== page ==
And moments after that, he knew that whatever stalked the darkness was nowhere near human.

He could smell it: rotten meat, rank flesh, insides turned out. It pursued him, and he turned around to see its face. But however quickly he turned, the thing was always behind him. It made no noise, but it was always there. Jack ran. The wolf led the way, and whenever he feared it would leave him behind, it slowed down, giving him time to catch up. Not for a moment did he believe the thing following him was one of William’s men. If he had believed that, he would have turned to fight. This thing kept its face hidden from him, buzzing around him like his own echo. And Jack ran.

The slope was steep, but he dug his hands and feet into the soft ground and pulled himself up. The wolf was close in front of him, so close that he could smell it again, and when he glanced back and saw fleeting movement from the corner of his eye, the wolf loosed a low, mournful howl as if Jack were already dead.

Low down in the creek behind him he saw the glow of the firelight.

The slope leveled a little, and Jack was able to move faster. If the wolf had not been with him, he believed he would have screamed, so close was his pursuer. He could smell the stench of it, almost feel it reaching for him with each tree he passed and each shadow that merged with his own. He glanced back again, and once more the thing coming after him flitted from his line of sight. He paused for a moment and turned left and right, looking up through the branches at the stars and down at the mud between his feet. Still his pursuer eluded his view.

I was safe back there! he thought. People around me and the fire, and I was safe!

This thing, whatever it might be, was playing with him. It could have closed in on him at any moment, and if it had meant to kill him, it could have done just that.

Jack shouted. His voice, a wordless scream of rage and frustration and fear, echoed across the creek. What nightmares will I seed in those sleeping men’s heads? he thought, and then his own nightmare appeared before him.

At first, he knew that he must be asleep and dreaming. This was the most realistic dream ever, but he would wake up aching from the beating and shivering in fright from his nightmare, and then he would go back to the creek and start panning for gold again. The idea held a sort of comfort for him, because at least then the danger was something he was used to and could face: the brutality of man. Here, standing before him in these dark woods and staring back with eyes that he recognized all too well, the danger was far from known.

He stared at himself. Haggard, emaciated, weak, his skin so thin it was almost translucent, teeth missing from bloody gums, hair fallen out in clumps from a loosened scalp, neck and jowls hanging low and empty, and Jack London’s eyes—for his they were—were older, and darker than he had ever believed possible. This was the face of a man who had seen the pit of hell and returned with its madness imprinted upon him.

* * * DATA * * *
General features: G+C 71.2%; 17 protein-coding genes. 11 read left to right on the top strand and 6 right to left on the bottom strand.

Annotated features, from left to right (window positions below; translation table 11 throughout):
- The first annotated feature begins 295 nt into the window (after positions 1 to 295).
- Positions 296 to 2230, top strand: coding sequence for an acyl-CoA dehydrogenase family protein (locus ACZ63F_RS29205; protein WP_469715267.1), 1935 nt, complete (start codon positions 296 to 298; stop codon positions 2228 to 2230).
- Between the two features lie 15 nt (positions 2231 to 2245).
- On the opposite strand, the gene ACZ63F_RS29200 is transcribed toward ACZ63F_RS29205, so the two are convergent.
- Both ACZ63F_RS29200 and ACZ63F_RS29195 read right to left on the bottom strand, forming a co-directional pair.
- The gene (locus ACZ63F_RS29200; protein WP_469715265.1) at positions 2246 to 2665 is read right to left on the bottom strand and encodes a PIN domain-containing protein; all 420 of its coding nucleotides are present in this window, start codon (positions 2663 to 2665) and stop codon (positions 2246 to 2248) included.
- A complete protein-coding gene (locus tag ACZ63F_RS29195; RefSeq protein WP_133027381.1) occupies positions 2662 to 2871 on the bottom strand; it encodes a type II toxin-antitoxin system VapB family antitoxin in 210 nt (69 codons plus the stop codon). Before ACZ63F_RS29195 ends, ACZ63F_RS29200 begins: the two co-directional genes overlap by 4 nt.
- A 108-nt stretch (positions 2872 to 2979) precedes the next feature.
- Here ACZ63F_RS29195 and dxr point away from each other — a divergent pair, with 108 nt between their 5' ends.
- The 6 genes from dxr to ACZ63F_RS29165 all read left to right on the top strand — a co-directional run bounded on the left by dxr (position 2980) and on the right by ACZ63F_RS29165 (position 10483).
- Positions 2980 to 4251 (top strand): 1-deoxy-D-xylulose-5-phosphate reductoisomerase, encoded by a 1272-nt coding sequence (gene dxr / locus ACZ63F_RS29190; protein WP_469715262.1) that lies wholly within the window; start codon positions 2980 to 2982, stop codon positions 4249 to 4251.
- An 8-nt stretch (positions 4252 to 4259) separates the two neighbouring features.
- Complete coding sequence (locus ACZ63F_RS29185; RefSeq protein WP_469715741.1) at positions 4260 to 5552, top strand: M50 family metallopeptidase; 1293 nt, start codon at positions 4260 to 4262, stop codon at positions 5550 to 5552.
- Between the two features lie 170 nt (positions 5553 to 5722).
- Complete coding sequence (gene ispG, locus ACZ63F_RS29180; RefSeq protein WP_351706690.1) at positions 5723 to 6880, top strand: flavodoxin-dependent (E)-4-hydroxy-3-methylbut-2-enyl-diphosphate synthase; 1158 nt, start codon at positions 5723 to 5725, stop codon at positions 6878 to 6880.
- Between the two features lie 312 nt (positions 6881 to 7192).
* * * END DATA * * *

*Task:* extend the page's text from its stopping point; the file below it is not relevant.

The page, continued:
Wendigo, Jack thought, amazed and terrified, and the wolf bit into his ankle. He screamed and fell, and when he looked up again, the thing had gone. He caught sight of a shadow some distance away, and as it moved downhill toward the camp, it grew, expanding into the physical and finding its true, huge, monstrous form. Undergrowth rustled at its passing. Tree trunks cracked.

And Jack knew what it would do. Everyone in the camp, including—

“No,” he said. “Merritt, no!”

Jack ran, and this time he went downhill. He had no inkling of what he could do when he reached the camp again, and there was no real logic to his actions, but he could not leave Merritt there alone. Not with this…not with…

Why didn’t the Wendigo eat me? he thought.

The wolf howled again behind him. Jack heard the sounds of pursuit, and this time he knew what came. It had saved his life, taken him away from the camp where he would surely die…but he had not known just how close that death might be.

“No!” he said, voice shaking. “Not Merritt!” In the forest only barely lit by the moonlight, he ran headlong down the slope. At any moment he could hit a rock and break his leg, or run into a tree and smash open his skull. But the wolf was behind him, his spirit guide watching; though he had turned away from it for a moment, he still trusted its influence.

The monster moved through the trees before him, but it was far away now, much farther down the slope. Between blinks it disappeared, and the next moment he felt a great weight crash against his back, knocking him to the ground. The wolf rolled with him, pinning him down. Jack thrashed against it, and somehow he was up and running again, aiming for the last line of trees before the grass plain that led to the camp.

The first of the screams rose up. Panicked, terrified, cut off by a terribly wet, ripping sound.

“No!” Jack shouted.